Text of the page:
According to Martin Feldstein, a professor of economics at Harvard, the US economic growth may not top 2% this year and the a third round of quantitative easing by the Fed would have little effect on the economy. He goes on to see the QE3 is not the solution and the economy would not get much help from it.
By Bob Willis and Sara Eisen
Jan 27, 2012 8:57 AM MT
U.S. economic growth may not top 2 percent this year and a third round of quantitative easing by the Federal Reserve would have little effect, said Martin Feldstein, a professor of economics at Harvard University.
“We’re going to have a hard time reaching 2 percent this coming year,” he said in an interview on Bloomberg Television’s “InsideTrack” with Sara Eisen in New York. The economy is still in a “danger zone,” Feldstein said, even as the recession risk “is less now than it was.”
The economy grew at a less-than-forecast 2.8 percent pace in the fourth quarter, with consumer spending at 2 percent, the government reported today. Inventory accumulation accounted for 1.9 percentage points of the total growth rate, setting the stage for fewer orders to factories in the first half of the year.
Feldstein, a member of the committee that dates recessions, said any move by the Fed to conduct a third round of quantitative easing, known as QE3, is “not the solution.” The economy wouldn’t “get much help from more monetary stimulus,” he said.
Federal Reserve policy makers this week pledged to keep their key lending rate near zero until “at least” late 2014, moving the target further back more than a year. Fed Chairman Ben S. Bernanke hinted the central bank would consider conducting QE3 through large-scale asset purchases, saying it was prepared for further “accommodation.”
Feldstein, speaking before the GDP report was released, said last year’s growth in household spending was largely due to consumers drawing down their savings, which he said they won’t be able to maintain this year.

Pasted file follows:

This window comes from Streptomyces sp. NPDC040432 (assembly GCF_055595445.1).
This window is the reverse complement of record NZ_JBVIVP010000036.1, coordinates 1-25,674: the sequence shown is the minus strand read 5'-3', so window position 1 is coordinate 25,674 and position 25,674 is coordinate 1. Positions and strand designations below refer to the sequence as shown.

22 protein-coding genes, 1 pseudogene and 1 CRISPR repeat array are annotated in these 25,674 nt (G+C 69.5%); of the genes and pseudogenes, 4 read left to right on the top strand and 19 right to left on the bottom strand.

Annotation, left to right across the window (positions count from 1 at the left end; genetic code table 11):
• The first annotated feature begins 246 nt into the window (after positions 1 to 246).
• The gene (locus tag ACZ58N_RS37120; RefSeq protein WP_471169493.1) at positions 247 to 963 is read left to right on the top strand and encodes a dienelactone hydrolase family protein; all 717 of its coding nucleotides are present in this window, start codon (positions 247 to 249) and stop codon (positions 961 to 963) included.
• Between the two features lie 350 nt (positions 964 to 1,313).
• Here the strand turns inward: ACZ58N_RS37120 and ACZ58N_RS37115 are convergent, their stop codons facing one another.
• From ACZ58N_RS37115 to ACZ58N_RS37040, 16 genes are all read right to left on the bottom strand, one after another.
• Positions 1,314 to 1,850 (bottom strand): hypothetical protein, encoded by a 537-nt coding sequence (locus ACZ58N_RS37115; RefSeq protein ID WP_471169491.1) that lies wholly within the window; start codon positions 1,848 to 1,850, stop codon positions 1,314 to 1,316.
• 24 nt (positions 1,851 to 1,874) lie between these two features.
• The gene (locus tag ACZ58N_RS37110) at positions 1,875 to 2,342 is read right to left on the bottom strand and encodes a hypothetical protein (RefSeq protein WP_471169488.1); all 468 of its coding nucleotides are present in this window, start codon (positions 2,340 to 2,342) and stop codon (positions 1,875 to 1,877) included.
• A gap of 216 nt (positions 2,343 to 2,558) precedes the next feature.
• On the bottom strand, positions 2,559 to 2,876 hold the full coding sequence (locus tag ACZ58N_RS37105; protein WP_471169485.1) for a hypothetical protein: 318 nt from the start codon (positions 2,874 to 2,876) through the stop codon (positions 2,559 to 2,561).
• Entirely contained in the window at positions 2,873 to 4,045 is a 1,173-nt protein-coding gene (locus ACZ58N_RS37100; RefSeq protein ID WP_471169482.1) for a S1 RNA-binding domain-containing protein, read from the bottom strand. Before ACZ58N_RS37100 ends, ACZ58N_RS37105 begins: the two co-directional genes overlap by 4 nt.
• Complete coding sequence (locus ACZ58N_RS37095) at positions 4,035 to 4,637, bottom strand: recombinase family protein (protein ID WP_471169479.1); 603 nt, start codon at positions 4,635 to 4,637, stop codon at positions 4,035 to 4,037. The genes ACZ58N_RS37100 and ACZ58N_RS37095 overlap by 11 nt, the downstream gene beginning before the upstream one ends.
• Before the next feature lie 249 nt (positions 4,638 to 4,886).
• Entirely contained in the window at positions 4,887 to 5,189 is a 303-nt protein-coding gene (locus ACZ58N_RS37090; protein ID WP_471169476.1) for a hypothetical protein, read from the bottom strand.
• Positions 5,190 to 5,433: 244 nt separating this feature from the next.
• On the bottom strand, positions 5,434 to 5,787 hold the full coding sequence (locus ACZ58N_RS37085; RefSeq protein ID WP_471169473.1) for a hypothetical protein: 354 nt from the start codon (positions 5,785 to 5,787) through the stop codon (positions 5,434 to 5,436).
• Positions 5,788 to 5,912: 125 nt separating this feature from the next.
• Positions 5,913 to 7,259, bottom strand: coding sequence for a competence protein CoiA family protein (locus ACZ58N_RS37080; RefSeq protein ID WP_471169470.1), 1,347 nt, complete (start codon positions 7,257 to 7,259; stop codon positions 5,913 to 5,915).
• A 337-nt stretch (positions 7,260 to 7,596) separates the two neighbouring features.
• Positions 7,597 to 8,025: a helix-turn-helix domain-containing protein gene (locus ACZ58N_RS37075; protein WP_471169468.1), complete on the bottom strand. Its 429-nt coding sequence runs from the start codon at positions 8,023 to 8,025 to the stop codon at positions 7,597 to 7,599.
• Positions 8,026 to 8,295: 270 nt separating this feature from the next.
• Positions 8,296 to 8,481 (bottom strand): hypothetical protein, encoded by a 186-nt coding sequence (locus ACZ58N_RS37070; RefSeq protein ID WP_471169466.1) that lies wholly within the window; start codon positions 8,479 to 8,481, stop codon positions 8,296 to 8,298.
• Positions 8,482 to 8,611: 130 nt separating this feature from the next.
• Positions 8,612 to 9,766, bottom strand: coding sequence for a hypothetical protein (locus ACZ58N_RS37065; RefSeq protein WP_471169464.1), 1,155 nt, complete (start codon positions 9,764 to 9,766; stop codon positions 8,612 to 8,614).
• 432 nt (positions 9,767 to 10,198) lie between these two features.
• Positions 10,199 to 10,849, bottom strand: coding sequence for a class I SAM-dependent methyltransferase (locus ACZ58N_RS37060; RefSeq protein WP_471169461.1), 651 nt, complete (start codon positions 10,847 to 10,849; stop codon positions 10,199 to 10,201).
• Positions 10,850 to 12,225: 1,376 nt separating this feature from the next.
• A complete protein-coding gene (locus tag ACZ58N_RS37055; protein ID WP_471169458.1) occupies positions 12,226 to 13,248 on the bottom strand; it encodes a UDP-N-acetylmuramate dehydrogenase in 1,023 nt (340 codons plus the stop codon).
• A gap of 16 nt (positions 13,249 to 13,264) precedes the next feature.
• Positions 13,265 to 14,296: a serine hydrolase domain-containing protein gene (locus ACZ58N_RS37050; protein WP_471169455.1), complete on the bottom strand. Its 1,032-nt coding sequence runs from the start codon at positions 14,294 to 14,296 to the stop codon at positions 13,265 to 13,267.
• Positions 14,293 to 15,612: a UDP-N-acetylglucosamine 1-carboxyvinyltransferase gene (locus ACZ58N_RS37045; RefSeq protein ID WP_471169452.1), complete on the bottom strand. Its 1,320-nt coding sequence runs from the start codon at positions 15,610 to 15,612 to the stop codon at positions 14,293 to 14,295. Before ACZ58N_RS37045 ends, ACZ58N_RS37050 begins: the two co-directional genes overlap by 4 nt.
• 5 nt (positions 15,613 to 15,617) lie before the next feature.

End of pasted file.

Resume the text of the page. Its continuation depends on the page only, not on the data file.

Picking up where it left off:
“The thing that made that increase in consumer spending possible was people cut their savings rate” he said. “It’s hard to believe it’s going to happen again” at the same pace.
For the full year 2011, the economy expanded 1.7 percent and consumer spending grew 2.2 percent, according to Commerce Department data. The personal savings rate fell to 3.5 percent in November from 5.8 percent in June 2010, the department said.
“The question is, what, if anything, is going to sustain real GDP growth in 2012,” said Feldstein.
Feldstein said the second round of quantitative easing provided a temporary boost to stock prices, consumer spending and economic growth in 2010. Then, as the effect faded, the economy “fell flat on its face in the first quarter of 2011,” he said, when growth was 0.4 percent.
Feldstein said it was a “joke” to term as “voluntary” any agreement with the Greek government over lowering its debt principal and payments to avoid triggering credit default swaps.
“To call that voluntary just so they can avoid triggering the credit default swaps is really dishonest,” he said. “People bought credit default swaps thinking that was a real market, it was real insurance.”
Officials, including former European Central Bank President Jean-Claude Trichet, have insisted that a swaps trigger was unacceptable because traders would be encouraged to bet against indebted nations and worsen the crisis.
Feldstein is a former president of the National Bureau of Economic Research and a member of the NBER committee that declared the recession ended in June 2009. He formerly served as chief economic adviser to President Ronald Reagan.
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